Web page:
GSA Annual Meeting in Phoenix, Arizona, USA - 2019

Paper No. 97-9
Presentation Time: 10:40 AM


RITTERBUSH, Kathleen A., Geology and Geophysics, University of Utah, 115 S 1460 E #383, Salt Lake City, UT 84112

When we transform science research, but fail to transform science education, we exacerbate gaps in accessibility, literacy, and opportunity for new generations. Paleontology provides a frustrating example. Cladograms are tree-like diagrams that communicate paths of animal evolution. Trees are good examples of conflict between science fields eventually revising scientific consensus. Understandably, generations of today’s science teachers were originally taught hierarchical taxonomy, a more rigid scheme emphasizing different principals. This asynchrony widens gaps in science education across generations and regions. California’s standards for secondary biology education now require cladograms, but Utah’s standards do not. Many geoscience faculty are tasked with teaching evolution in the fossil record, but may have only a session or two to cover it. Many of us resort to outdated schemes familiar to the students, or use pre-packaged, jargon-heavy lessons (with oversimplified or imaginary examples) to present a new scheme that remains opaque to our students.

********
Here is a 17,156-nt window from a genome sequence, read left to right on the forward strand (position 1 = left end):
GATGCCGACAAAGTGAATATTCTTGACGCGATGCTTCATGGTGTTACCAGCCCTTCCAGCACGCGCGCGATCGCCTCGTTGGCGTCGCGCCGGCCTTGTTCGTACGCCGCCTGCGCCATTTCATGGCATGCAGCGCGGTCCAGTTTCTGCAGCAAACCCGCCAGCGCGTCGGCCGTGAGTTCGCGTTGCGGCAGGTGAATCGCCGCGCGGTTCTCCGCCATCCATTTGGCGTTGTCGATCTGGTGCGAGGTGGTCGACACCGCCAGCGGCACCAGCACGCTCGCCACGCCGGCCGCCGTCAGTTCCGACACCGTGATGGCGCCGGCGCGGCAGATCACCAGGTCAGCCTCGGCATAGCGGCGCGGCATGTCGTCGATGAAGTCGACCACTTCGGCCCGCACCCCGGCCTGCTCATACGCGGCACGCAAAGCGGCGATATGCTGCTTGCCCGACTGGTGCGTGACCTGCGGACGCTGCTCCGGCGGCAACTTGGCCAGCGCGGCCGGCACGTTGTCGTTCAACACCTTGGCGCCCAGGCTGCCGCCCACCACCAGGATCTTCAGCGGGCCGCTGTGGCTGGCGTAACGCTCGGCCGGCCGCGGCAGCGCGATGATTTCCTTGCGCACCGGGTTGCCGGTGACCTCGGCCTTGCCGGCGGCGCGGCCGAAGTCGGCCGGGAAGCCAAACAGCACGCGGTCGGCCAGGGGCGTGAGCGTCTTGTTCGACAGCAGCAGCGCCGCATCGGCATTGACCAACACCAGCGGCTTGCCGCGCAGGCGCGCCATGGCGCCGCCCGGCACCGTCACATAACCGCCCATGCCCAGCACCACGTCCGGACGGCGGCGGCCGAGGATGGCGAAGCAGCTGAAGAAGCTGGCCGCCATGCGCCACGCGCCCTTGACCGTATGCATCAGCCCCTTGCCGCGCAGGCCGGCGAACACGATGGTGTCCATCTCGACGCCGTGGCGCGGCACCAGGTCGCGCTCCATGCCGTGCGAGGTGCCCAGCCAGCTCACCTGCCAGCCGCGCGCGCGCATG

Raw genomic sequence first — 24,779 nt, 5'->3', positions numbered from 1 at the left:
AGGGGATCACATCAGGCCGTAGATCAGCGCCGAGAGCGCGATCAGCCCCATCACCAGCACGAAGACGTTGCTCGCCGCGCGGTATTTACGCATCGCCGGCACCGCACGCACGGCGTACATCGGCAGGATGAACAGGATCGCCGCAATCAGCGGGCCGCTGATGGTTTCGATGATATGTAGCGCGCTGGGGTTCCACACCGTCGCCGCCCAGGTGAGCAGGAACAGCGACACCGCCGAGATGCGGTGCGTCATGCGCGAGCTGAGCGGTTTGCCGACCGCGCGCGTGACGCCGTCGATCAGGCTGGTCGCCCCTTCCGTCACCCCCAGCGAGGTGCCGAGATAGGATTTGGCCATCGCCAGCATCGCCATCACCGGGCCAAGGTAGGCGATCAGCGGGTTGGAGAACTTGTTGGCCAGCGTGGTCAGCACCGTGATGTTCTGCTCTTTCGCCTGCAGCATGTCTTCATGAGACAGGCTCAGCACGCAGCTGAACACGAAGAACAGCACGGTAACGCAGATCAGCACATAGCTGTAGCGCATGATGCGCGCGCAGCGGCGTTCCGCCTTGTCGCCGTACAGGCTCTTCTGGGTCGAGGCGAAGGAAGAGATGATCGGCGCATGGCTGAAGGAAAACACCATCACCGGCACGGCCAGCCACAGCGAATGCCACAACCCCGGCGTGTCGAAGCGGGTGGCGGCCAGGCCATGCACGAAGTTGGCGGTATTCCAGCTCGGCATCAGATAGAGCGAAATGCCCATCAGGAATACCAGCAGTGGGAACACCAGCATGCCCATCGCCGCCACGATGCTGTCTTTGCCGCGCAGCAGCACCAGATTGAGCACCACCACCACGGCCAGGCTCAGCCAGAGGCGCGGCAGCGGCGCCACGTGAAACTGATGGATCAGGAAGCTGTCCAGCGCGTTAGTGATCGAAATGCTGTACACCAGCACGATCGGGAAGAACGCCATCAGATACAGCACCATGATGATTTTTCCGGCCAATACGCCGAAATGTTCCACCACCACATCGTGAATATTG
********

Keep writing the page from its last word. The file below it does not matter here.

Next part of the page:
I will lead two quick and fun activities that introduce students to tree-thinking in evolution. The first uses cards with images of common home or class pets (e.g., goldfish, frog, dog, parakeet) to help students recognize shared derived characteristics in animals. Most traditionally-educated students are surprised by the “right” answer; this helps the instructor highlight a new concept in a fun way. The continued lesson helps students draw trees to represent descent with modification. It uses clear real-world examples, prevents the most common misconceptions, and requires no new vocabulary.

In the second activity, students receive a bag of four toy dinosaurs (some mixed with other animals) and are asked to apply what they learned with the pets. Now, most students are surprised by the “right” answers to the puzzle. This lesson shows how bones and fossils can resolve fundamental evolutionary and ecological puzzles. It builds curiosity for challenging material in specialized courses (World of Dinosaurs; Paleobiology), or, in a more general course, helps students view paleontology as an ongoing and surprising field of research.

Students deserve up-to-date science education, in language they can understand, with examples grounded in real observations.